And it’s in this fury of kicks, punches, and stabs where we meet Maria. Despite the supposed celibacy of the assassins, she’s briefly showcased as Aguilar’s deadly love interest. Even though she’s a total badass, she has almost no speaking lines or character development whatsoever. When she inevitably dies halfway through the plot, Aguilar glances at her corpse for about two seconds before continuing with his fight.
It’s that apathy towards developing female leads that reminded me of a Bloomberg exposé published in 2020. In it, reporter Jason Schreier outlines a detailed depiction of Ubisoft’s offices as a studio rife with machismo and alleged sexual misconduct. When 2018’s Assassin’s Creed Odyssey was in early development, creatives were supposedly told the game couldn’t feature a sole female protagonist because the product wouldn’t sell. These are just allegations, of course, but it’s hard not to see some of those positions personified in this film.
Even Assassin's Creed’s main plot points come off as ironic when viewed through that lens. For a movie that focuses on leveraging past transgressions to prevent future violence to be greenlit by a company infamous in the games industry for its history of alleged transgressions is also ironic. And it’s even funnier when you consider the film's conclusion involves both Assassins and Templars slaughtering each other with Cal emerging bloody and victorious. What is the message here? Transgression exists, there’s nothing we can do about it, and some of it should be … celebrated? Even considered independently from its makers, it’s still hard to know what this movie is trying to say.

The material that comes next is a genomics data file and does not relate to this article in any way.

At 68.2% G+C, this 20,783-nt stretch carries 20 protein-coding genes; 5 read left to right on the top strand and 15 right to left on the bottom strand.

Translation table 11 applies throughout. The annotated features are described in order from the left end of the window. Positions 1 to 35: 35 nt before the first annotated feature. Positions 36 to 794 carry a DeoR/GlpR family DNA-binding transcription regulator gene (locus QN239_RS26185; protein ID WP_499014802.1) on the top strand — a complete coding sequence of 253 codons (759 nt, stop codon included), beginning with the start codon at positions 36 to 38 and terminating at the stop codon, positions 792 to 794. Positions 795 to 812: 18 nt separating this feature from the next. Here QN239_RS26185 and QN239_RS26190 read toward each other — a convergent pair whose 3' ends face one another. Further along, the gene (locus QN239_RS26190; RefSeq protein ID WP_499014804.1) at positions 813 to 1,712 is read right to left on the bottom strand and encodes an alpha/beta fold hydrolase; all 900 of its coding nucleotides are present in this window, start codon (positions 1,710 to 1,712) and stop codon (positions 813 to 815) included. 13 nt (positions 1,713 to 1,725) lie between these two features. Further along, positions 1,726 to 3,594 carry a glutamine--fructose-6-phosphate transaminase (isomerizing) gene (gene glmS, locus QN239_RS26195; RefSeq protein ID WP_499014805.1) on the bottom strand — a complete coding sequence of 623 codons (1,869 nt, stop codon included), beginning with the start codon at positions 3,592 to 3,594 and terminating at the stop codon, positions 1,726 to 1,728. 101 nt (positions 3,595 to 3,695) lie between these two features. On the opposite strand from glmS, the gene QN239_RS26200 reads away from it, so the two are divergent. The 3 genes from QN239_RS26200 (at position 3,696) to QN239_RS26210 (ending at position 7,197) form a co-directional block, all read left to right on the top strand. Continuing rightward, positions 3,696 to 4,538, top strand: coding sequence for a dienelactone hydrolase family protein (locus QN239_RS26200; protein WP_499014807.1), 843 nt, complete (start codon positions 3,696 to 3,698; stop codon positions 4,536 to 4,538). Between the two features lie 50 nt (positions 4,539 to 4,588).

Of course, we’d be hard-pressed to say everything about Assassin’s Creed is absolutely terrible. Its story could certainly use work, but its action sequences are quite good for their time, especially the moments involving the late Michael K. Williams. It’s hilarious watching Cal master his combat arsenal in his cell by fighting with a hallucination of his ancestor. In short, Assassin’s Creed is a great plane movie. It’s a dumb action flick that tries to make a point but gives up halfway through. There are better ways to spend two hours, but you won’t feel totally ashamed by what you watch.
The good news is that, with the benefit of an eye to the future, we now know that video game adaptations get better from here. Mediocre movies like Assassin’s Creed exist so that we can eventually get Detective Pikachu, Sonic the Hedgehog, and awesome TV shows for The Witcher and Castlevania. Assassin’s Creed finds itself stranded between Super Mario Bros. and those much better alternatives. In many ways, it’s the stepping stone that improved our cinematic possibilities. It’s still kind of bad, but it’s much less frustrating today than it was at the end of 2016.